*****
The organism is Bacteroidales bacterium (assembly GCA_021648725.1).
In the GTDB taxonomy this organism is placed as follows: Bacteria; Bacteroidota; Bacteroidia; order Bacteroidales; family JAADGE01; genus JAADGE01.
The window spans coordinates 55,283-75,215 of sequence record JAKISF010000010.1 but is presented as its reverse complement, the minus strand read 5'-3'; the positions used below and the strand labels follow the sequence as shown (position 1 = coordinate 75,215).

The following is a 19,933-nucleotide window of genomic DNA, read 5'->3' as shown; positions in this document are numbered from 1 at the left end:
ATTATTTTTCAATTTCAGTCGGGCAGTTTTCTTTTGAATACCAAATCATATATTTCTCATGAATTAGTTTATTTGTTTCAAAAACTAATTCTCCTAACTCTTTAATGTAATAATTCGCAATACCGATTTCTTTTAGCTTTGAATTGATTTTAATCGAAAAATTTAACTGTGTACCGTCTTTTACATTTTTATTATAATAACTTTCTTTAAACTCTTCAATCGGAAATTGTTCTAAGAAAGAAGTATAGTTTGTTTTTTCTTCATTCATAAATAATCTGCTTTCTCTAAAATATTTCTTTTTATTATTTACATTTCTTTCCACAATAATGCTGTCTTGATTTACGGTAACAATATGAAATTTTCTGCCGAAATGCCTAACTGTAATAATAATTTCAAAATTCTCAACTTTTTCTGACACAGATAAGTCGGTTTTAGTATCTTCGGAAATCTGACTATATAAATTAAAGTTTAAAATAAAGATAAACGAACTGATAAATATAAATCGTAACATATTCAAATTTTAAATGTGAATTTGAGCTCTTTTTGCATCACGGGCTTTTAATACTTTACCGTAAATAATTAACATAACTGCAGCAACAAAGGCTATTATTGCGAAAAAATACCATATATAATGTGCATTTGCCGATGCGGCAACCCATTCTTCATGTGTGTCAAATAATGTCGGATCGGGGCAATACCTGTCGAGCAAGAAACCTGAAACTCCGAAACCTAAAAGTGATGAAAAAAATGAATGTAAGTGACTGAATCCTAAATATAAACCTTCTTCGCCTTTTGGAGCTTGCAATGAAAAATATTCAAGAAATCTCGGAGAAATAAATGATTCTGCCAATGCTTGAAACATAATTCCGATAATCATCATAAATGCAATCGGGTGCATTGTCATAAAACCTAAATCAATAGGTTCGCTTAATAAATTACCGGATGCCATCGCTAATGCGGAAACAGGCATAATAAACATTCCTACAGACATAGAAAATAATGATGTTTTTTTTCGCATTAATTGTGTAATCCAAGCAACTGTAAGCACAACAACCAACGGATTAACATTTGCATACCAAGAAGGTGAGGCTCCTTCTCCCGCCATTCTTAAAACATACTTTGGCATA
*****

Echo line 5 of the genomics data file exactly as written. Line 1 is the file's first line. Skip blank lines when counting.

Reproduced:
ATTATTTTTCAATTTCAGTCGGGCAGTTTTCTTTTGAATACCAAATCATATATTTCTCATGAATTAGTTTATTTGTTTCAAAAACTAATTCTCCTAACTCTTTAATGTAATAATTCGCAATACCGATTTCTTTTAGCTTTGAATTGATTTTAATCGAAAAATTTAACTGTGTACCGTCTTTTACATTTTTATTATAATAACTTTCTTTAAACTCTTCAATCGGAAATTGTTCTAAGAAAGAAGTATAGTTTGTTTTTTCTTCATTCATAAATAATCTGCTTTCTCTAAAATATTTCTTTTTATTATTTACATTTCTTTCCACAATAATGCTGTCTTGATTTACGGTAACAATATGAAATTTTCTGCCGAAATGCCTAACTGTAATAATAATTTCAAAATTCTCAACTTTTTCTGACACAGATAAGTCGGTTTTAGTATCTTCGGAAATCTGACTATATAAATTAAAGTTTAAAATAAAGATAAACGAACTGATAAATATAAATCGTAACATATTCAAATTTTAAATGTGAATTTGAGCTCTTTTTGCATCACGGGCTTTTAATACTTTACCGTAAATAATTAACATAACTGCAGCAACAAAGGCTATTATTGCGAAAAAATACCATATATAATGTGCATTTGCCGATGCGGCAACCCATTCTTCATGTGTGTCAAATAATGTCGGATCGGGGCAATACCTGTCGAGCAAGAAACCTGAAACTCCGAAACCTAAAAGTGATGAAAAAAATGAATGTAAGTGACTGAATCCTAAATATAAACCTTCTTCGCCTTTTGGAGCTTGCAATGAAAAATATTCAAGAAATCTCGGAGAAATAAATGATTCTGCCAATGCTTGAAACATAATTCCGATAATCATCATAAATGCAATCGGGTGCATTGTCATAAAACCTAAATCAATAGGTTCGCTTAATAAATTACCGGATGCCATCGCTAATGCGGAAACAGGCATAATAAACATTCCTACAGACATAGAAAATAATGATGTTTTTTTTCGCATTAATTGTGTAATCCAAGCAACTGTAAGCACAACAACCAACGGATTAACATTTGCATACCAAGAAGGTGAGGCTCCTTCTCCCGCCATTCTTAAAACATACTTTGGCATA